The world’s first waterproof watch
Rolex, although a deeply conservative, very Swiss sort of organisation, have never been shy of publicity. So when they developed the first waterproof wristwatch in the late 1920s, they looked for interesting ways to tell the world that not only could one have a chronometer on the wrist; you could now keep it on during water sports. (Bear in mind that the accurate wristwatch was only about 20 years old and some people still thought that wearing one was not the gentlemanly thing to do.)
For their dealers’ windows, Rolex created a special tableau – a glass bowl containing living plants, goldfish and a Rolex Oyster waterproof wristwatch!
Around this time, there was something of a hoo-ha about swimming the English Channel. You may recall that one Captain Webb was the first to swim across without artificial aids. He did it in just under 22 hours on August 24th, 1875 – his second attempt – and they named a box of matches after him.
It took until the 1920s for it to be considered acceptable for a woman to match his feat and one Mercedes Gleitze was the first Englishwoman to do it, swimming the channel in October 1927, about 7 hours faster than Captain Webb.
A few days later, another woman claimed to have swum the channel even faster than Mercedes, but her claim was later admitted to be a hoax, which led to public suspicion about any channel swim. To set the record straight, Mercedes said “I’ll do it again, then”. Rolex got word of this second crossing (The Vindication Swim, it was called) and offered to equip Mercedes with one of their new waterproof wristwatches so that she could test their water-resistance claims in a real, but extreme, situation.
The result was this note – that is still held with pride in the Rolex archives:
“You will like to hear that the Rolex Oyster watch I carried on my Channel swim proved itself a reliable and accurate timekeeping companion, even though it was subjected to complete immersion for hours in sea water at a temp of not more than 58 and often as low as 51. This is to say nothing about the sustained buffeting it must have received. Not even the quick change to the high temp of the boat cabin when I was lifted from the water seemed to affect the even tenor of its movement.”
Rolex immediately reserved the front page of the Daily Express and advertised their watch as being "... the wonder watch which defies the elements".
25 years after inventing the waterproof watch, Rolex staged another publicity event in which they attached six Oyster Perpetual watches to a board that was towed behind a speedboat. The watches spent a whole day splashing and buffeting behind the boat and, when checked at the end of the trial, were all working perfectly and showing the correct time.
Having perfected the Oyster case, Rolex set about developing a watch specifically for water sports and undersea exploration and it was in 1953, when scuba diving was first becoming popular, that the Submariner was launched.
Early models, both gents and ladies, were water resistant down to 100 metres (330 feet) and designed specifically for diving, with the patented Oyster case and a strong stainless steel bracelet.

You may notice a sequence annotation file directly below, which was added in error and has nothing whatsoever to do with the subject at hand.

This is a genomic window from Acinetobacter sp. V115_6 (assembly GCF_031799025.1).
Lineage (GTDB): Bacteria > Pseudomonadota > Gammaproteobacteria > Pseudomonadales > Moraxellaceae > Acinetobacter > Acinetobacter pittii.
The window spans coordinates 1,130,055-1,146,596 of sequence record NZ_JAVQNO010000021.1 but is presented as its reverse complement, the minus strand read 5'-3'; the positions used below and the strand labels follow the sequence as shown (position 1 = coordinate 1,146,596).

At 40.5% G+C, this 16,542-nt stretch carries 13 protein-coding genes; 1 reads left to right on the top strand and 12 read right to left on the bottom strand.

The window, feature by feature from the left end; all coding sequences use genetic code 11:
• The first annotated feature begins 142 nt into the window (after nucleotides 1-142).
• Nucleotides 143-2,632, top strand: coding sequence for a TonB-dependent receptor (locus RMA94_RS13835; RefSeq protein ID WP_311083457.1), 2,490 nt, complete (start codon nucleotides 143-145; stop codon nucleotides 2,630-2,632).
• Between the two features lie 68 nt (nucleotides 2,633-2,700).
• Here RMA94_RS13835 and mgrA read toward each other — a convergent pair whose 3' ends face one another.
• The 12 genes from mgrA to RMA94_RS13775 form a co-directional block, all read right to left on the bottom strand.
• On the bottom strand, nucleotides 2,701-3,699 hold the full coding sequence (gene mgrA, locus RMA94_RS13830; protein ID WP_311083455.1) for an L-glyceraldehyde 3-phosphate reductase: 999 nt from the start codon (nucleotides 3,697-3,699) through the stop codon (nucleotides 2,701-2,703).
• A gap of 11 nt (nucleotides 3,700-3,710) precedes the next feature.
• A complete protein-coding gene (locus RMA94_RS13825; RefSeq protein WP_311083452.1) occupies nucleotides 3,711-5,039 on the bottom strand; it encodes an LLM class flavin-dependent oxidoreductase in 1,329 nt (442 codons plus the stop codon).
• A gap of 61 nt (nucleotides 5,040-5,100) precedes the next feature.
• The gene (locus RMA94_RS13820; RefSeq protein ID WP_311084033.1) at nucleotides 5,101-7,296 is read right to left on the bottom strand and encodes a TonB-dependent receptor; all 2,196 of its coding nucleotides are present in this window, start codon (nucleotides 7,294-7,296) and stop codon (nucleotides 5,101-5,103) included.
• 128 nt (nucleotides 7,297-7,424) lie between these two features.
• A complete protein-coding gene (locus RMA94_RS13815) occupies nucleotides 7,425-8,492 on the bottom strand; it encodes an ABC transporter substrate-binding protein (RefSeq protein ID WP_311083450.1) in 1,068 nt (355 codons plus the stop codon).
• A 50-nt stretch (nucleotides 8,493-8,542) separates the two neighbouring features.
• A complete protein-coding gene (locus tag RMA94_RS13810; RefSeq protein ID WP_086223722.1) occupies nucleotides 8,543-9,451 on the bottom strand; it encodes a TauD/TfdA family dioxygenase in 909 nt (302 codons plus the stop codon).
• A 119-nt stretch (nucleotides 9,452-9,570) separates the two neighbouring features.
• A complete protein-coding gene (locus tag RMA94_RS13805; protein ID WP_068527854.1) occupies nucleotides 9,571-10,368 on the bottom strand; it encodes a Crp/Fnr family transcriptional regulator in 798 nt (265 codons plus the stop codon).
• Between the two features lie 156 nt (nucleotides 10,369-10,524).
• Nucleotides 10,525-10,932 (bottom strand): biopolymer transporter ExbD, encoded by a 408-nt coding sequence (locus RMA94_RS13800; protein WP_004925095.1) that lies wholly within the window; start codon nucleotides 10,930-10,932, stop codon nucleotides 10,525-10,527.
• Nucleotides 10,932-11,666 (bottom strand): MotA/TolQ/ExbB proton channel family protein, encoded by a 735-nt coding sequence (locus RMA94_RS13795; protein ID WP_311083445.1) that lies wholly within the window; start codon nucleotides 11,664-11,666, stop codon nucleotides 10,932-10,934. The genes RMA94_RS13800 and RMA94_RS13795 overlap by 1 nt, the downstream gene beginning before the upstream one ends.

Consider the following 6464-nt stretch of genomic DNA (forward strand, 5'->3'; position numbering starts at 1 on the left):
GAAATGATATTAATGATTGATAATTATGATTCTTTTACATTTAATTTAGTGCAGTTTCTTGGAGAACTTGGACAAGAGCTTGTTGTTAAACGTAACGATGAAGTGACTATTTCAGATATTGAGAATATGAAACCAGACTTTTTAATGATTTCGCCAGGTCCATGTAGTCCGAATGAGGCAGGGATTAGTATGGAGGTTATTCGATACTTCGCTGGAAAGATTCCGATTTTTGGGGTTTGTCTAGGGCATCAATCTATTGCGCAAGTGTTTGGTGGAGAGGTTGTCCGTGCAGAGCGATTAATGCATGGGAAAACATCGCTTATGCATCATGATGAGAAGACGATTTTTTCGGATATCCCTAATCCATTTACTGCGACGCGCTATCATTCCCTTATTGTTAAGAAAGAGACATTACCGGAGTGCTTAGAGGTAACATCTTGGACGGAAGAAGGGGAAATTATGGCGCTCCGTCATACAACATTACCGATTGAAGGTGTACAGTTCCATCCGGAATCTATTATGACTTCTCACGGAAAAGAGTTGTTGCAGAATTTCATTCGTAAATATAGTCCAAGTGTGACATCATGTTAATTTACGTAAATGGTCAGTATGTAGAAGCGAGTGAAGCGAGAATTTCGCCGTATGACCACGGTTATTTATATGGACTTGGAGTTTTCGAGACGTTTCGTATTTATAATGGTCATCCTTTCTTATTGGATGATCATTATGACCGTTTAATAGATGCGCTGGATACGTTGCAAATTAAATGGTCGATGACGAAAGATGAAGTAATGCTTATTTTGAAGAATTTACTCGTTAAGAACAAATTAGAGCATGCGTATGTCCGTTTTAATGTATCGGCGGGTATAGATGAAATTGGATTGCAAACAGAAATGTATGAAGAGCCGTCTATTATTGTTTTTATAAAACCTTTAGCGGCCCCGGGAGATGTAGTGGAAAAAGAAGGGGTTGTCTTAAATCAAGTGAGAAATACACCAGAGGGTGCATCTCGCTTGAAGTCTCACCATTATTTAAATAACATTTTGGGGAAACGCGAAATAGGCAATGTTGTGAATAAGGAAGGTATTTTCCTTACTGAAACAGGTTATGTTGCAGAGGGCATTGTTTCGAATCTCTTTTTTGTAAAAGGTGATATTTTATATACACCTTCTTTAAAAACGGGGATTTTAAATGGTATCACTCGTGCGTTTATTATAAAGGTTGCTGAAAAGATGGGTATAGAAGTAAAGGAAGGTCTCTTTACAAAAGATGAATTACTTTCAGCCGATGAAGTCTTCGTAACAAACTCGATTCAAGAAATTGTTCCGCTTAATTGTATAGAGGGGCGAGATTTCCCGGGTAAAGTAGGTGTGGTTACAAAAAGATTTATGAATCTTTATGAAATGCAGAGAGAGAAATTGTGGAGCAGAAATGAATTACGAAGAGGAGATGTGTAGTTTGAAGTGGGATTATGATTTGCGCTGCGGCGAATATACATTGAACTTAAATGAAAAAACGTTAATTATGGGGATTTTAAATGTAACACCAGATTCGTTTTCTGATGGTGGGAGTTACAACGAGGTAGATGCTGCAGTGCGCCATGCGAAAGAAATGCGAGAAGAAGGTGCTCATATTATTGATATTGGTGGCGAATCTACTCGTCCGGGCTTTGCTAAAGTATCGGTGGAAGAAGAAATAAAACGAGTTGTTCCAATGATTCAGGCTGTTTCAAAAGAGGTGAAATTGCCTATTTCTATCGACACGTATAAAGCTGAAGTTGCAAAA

Continuous development increased the Submariner’s water resistance to 300 metres or 1,000 feet by 1959 – and this is the level at which Submariners will operate today.
All Rolex Submariners have a rotating bezel to help measure dive time and decompression stops. The blue luminescent hour markers are visible in the darkest ocean chasms and, of course, the bezel can be used while wearing diving gloves. It has to be said, mind, that Rolex Submariners are more often worn with a tuxedo than with a wetsuit!
So should you buy a new Submariner? Or should you look into the (rather more interesting) world of pre-owned prestige watches, as found here on our website?
Well, given the capabilities of the Rolex Submariner, we’d suggest that a pre-owned watch is much the better choice. Not only is it very likely to hold its value or even appreciate, but you’ll also be able to speculate on the history of each individual timepiece.
Might this watch, whether a ladies or gents model, have actually gone diving, perhaps on the wrist of a wildlife camera operator or a wreck explorer? Or has it led a more sheltered life with a TV personality or business tycoon?
Whatever the story so far, it will be your responsibility to continue it if you buy a pre-owned Rolex Submariner from us.
In much the same way as owners of stately homes know that they are merely custodians of an asset that will outlive them and be passed down to future generations, so the owner of a Rolex Submariner knows that, barring serious accidents, the watch will be around for decades. Indeed, given regular servicing and expert care, there is no reason for a Rolex to ever expire.
So now let’s do a little calculation. Think about all the wristwatches you have bought in your life so far. 5? 10? More? What have you spent on these ordinary watches, do you think? And what would you continue to spend if you remained the kind of person who wears your average timepiece?
Now compare those amounts with what you’ll spend, once only, on a beautiful pre-owned Rolex Submariner.
It’s a no-brainer, as they say.
Here’s the link to our collection of classic Submariners, each one:
• Authenticated, serviced, cleaned and guaranteed for 12 months
• Unique, with an individual story to tell
• Likely to last longer than its owner
• Unlikely to depreciate